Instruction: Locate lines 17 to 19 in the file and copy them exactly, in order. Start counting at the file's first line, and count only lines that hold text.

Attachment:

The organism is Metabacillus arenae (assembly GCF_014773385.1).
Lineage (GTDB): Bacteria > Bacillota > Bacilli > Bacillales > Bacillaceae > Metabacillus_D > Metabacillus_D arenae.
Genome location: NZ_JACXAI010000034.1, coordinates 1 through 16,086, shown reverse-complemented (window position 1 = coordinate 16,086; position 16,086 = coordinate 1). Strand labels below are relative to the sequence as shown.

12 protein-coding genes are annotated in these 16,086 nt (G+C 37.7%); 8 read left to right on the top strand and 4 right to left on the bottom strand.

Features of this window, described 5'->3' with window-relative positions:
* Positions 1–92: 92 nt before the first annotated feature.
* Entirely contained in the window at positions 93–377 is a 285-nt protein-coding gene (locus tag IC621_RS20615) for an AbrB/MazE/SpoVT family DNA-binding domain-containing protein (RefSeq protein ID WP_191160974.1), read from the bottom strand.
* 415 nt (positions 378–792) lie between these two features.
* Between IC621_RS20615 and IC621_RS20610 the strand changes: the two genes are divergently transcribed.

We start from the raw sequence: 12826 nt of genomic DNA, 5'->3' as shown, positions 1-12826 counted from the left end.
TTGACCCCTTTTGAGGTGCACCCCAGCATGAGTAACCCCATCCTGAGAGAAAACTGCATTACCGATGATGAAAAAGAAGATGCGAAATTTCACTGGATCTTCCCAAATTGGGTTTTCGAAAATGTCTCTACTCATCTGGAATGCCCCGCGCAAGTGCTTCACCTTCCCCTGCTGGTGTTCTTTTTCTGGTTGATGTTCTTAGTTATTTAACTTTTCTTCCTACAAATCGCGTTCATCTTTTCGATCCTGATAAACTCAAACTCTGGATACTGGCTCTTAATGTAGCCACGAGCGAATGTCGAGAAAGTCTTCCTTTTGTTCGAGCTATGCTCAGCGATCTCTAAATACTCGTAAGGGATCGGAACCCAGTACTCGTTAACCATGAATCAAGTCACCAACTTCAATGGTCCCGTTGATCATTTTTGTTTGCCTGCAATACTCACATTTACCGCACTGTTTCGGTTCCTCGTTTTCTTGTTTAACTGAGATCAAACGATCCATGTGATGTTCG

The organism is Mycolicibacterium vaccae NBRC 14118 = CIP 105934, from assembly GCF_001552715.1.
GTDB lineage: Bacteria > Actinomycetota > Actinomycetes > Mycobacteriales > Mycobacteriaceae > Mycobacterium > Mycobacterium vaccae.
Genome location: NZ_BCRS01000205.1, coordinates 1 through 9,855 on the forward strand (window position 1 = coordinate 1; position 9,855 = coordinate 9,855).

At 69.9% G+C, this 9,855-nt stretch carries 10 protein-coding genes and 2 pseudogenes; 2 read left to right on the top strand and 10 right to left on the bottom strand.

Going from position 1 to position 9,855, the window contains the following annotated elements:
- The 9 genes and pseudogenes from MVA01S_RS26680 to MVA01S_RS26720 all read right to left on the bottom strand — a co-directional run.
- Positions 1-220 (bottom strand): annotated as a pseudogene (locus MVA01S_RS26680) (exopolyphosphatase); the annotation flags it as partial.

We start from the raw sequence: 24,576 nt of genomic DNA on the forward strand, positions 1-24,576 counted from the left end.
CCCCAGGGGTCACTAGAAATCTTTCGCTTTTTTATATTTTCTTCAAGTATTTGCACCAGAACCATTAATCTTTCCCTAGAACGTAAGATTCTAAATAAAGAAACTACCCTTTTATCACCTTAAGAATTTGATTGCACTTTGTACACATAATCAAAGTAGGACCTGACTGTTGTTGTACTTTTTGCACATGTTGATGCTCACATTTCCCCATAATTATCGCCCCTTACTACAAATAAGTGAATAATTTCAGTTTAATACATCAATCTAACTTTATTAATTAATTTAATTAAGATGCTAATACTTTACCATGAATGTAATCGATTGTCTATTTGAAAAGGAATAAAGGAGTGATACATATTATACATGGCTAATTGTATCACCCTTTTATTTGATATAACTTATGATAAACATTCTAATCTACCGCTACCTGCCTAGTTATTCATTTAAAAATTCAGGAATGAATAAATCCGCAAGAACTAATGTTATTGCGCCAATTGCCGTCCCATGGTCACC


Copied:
- The 9 genes and pseudogenes from MVA01S_RS26680 to MVA01S_RS26720 all read right to left on the bottom strand — a co-directional run.
- Positions 1-220 (bottom strand): annotated as a pseudogene (locus MVA01S_RS26680) (exopolyphosphatase); the annotation flags it as partial.

We start from the raw sequence: 24,576 nt of genomic DNA on the forward strand, positions 1-24,576 counted from the left end.